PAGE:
Pet Peace of Mind Names Marcia Whichard to Board of Directors

Categories: People & Places.

Photo: Marcia Whichard

Pet Peace of Mind is pleased to announce the appointment of Marcie Whichard to the board of directors.

Marcie is currently the Vice President for Professional and Community Relations at NAVC.  Prior to that she was the Vice President, Industry and Public Affairs for Petco Animal Supplies, Inc.  A seasoned professional with broad U.S. and global experience, including internal & external corporate communications, community outreach, crisis management, message development, brand management, advocacy, ally development, and budget accountability.

Prior to leading the animal care initiatives at Petco, Marcie was the Vice President of Operations for the West Coast with P&L responsibility for $870M in annual sales revenue from 300 retail units.  In this role she co-developed company business imperatives to align with company strategy.

“We are delighted to welcome an accomplished professional to our board,” said Dianne McGill, President of Pet Peace of Mind.  “As a long-time supporter of Pet Peace of Mind’s work, she will be an excellent addition to further our continued growth and expansion plans.”

Pet Peace of Mind’s purpose is to enrich the quality of life for seriously ill patients and the pets they love. Pet Peace of Mind (PPOM) supports the human animal bond by training human healthcare organizations to build robust volunteer-driven programs to help patients preserve the bond with their pets.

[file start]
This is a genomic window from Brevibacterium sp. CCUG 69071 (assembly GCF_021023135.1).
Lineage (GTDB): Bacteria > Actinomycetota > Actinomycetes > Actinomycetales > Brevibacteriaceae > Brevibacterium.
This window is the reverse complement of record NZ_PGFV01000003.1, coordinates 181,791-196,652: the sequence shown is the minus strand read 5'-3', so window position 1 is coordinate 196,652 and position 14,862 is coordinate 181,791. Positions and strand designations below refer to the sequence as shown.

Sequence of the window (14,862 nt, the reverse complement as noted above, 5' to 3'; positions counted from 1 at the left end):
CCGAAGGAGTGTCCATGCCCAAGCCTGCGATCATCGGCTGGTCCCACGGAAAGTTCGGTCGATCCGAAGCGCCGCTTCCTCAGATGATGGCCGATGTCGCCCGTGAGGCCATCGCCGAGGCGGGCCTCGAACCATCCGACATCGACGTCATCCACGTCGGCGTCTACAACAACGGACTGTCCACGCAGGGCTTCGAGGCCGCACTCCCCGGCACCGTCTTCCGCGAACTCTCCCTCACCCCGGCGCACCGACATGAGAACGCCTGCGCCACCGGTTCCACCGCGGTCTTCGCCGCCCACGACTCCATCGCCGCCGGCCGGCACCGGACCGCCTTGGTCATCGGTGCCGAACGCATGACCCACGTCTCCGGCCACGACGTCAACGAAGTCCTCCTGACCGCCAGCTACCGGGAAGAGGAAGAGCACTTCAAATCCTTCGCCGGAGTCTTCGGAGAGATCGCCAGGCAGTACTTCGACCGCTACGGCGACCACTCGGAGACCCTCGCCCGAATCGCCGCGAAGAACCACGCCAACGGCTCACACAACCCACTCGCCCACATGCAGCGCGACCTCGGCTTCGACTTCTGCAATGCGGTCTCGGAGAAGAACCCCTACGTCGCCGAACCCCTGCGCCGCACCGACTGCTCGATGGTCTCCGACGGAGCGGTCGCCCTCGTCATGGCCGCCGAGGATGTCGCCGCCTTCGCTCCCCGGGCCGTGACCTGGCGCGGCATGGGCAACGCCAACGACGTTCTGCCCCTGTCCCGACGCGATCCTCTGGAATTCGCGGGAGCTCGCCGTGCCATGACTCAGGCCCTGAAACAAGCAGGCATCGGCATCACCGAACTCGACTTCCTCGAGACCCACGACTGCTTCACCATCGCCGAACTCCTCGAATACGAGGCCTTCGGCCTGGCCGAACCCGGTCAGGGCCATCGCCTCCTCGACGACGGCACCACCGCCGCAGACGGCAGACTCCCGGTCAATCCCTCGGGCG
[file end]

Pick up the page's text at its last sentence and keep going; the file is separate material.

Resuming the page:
About Pet Peace of Mind

Pet Peace of Mind is a 501(c)(3) organization headquartered in Salem, Oregon.  Since 2009, we have partnered with hospice, home health care organizations, and hospitals to enrich the quality of life and well-being of their patients by providing programming to help care for the pets they love.  Our program provides a turnkey approach to help healthcare partners establish a local program to train volunteers to help patients with their pet care needs.   We envision a nation where all critically ill patients have the support they need to maintain the loving bond with their pets and to ensure that no pet is left homeless after the passing of their human companion.

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